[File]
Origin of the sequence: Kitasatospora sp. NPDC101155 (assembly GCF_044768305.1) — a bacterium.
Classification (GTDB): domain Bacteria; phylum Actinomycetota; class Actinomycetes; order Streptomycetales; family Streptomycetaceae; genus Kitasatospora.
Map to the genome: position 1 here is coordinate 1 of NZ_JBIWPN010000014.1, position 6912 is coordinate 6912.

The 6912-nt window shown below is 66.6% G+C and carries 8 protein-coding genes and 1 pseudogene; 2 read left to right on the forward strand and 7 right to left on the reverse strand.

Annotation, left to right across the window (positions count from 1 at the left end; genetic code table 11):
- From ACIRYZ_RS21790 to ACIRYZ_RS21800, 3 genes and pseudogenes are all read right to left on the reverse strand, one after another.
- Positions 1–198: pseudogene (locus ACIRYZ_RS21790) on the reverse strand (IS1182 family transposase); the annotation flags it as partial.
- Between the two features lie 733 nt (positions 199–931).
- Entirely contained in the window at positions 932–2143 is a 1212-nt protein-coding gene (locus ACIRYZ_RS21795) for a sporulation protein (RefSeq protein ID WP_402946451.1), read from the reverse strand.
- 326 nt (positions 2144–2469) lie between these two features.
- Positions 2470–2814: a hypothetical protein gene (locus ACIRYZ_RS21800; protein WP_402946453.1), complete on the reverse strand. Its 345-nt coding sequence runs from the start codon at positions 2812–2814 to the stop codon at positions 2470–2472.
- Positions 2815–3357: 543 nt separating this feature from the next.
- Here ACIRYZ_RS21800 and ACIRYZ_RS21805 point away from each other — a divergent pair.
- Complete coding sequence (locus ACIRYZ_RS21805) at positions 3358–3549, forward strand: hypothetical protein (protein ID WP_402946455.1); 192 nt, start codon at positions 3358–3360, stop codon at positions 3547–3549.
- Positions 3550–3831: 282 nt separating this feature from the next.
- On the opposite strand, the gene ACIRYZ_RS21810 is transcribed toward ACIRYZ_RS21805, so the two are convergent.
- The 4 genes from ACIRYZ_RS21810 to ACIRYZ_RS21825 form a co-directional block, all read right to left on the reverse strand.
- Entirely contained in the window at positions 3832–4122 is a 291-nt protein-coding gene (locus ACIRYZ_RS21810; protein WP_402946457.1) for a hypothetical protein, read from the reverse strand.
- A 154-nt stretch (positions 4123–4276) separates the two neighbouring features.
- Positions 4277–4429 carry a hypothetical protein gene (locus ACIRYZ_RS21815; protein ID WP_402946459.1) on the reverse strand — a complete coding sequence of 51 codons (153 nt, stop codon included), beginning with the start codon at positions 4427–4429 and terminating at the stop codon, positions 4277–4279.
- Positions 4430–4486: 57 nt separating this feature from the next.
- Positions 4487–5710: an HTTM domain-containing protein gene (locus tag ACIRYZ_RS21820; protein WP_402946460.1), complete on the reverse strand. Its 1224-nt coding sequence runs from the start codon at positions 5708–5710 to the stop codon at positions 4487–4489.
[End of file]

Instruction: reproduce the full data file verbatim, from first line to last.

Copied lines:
Origin of the sequence: Kitasatospora sp. NPDC101155 (assembly GCF_044768305.1) — a bacterium.
Classification (GTDB): domain Bacteria; phylum Actinomycetota; class Actinomycetes; order Streptomycetales; family Streptomycetaceae; genus Kitasatospora.
Map to the genome: position 1 here is coordinate 1 of NZ_JBIWPN010000014.1, position 6912 is coordinate 6912.

The 6912-nt window shown below is 66.6% G+C and carries 8 protein-coding genes and 1 pseudogene; 2 read left to right on the forward strand and 7 right to left on the reverse strand.

Annotation, left to right across the window (positions count from 1 at the left end; genetic code table 11):
- From ACIRYZ_RS21790 to ACIRYZ_RS21800, 3 genes and pseudogenes are all read right to left on the reverse strand, one after another.
- Positions 1–198: pseudogene (locus ACIRYZ_RS21790) on the reverse strand (IS1182 family transposase); the annotation flags it as partial.
- Between the two features lie 733 nt (positions 199–931).
- Entirely contained in the window at positions 932–2143 is a 1212-nt protein-coding gene (locus ACIRYZ_RS21795) for a sporulation protein (RefSeq protein ID WP_402946451.1), read from the reverse strand.
- 326 nt (positions 2144–2469) lie between these two features.
- Positions 2470–2814: a hypothetical protein gene (locus ACIRYZ_RS21800; protein WP_402946453.1), complete on the reverse strand. Its 345-nt coding sequence runs from the start codon at positions 2812–2814 to the stop codon at positions 2470–2472.
- Positions 2815–3357: 543 nt separating this feature from the next.
- Here ACIRYZ_RS21800 and ACIRYZ_RS21805 point away from each other — a divergent pair.
- Complete coding sequence (locus ACIRYZ_RS21805) at positions 3358–3549, forward strand: hypothetical protein (protein ID WP_402946455.1); 192 nt, start codon at positions 3358–3360, stop codon at positions 3547–3549.
- Positions 3550–3831: 282 nt separating this feature from the next.
- On the opposite strand, the gene ACIRYZ_RS21810 is transcribed toward ACIRYZ_RS21805, so the two are convergent.
- The 4 genes from ACIRYZ_RS21810 to ACIRYZ_RS21825 form a co-directional block, all read right to left on the reverse strand.
- Entirely contained in the window at positions 3832–4122 is a 291-nt protein-coding gene (locus ACIRYZ_RS21810; protein WP_402946457.1) for a hypothetical protein, read from the reverse strand.
- A 154-nt stretch (positions 4123–4276) separates the two neighbouring features.
- Positions 4277–4429 carry a hypothetical protein gene (locus ACIRYZ_RS21815; protein ID WP_402946459.1) on the reverse strand — a complete coding sequence of 51 codons (153 nt, stop codon included), beginning with the start codon at positions 4427–4429 and terminating at the stop codon, positions 4277–4279.
- Positions 4430–4486: 57 nt separating this feature from the next.
- Positions 4487–5710: an HTTM domain-containing protein gene (locus tag ACIRYZ_RS21820; protein WP_402946460.1), complete on the reverse strand. Its 1224-nt coding sequence runs from the start codon at positions 5708–5710 to the stop codon at positions 4487–4489.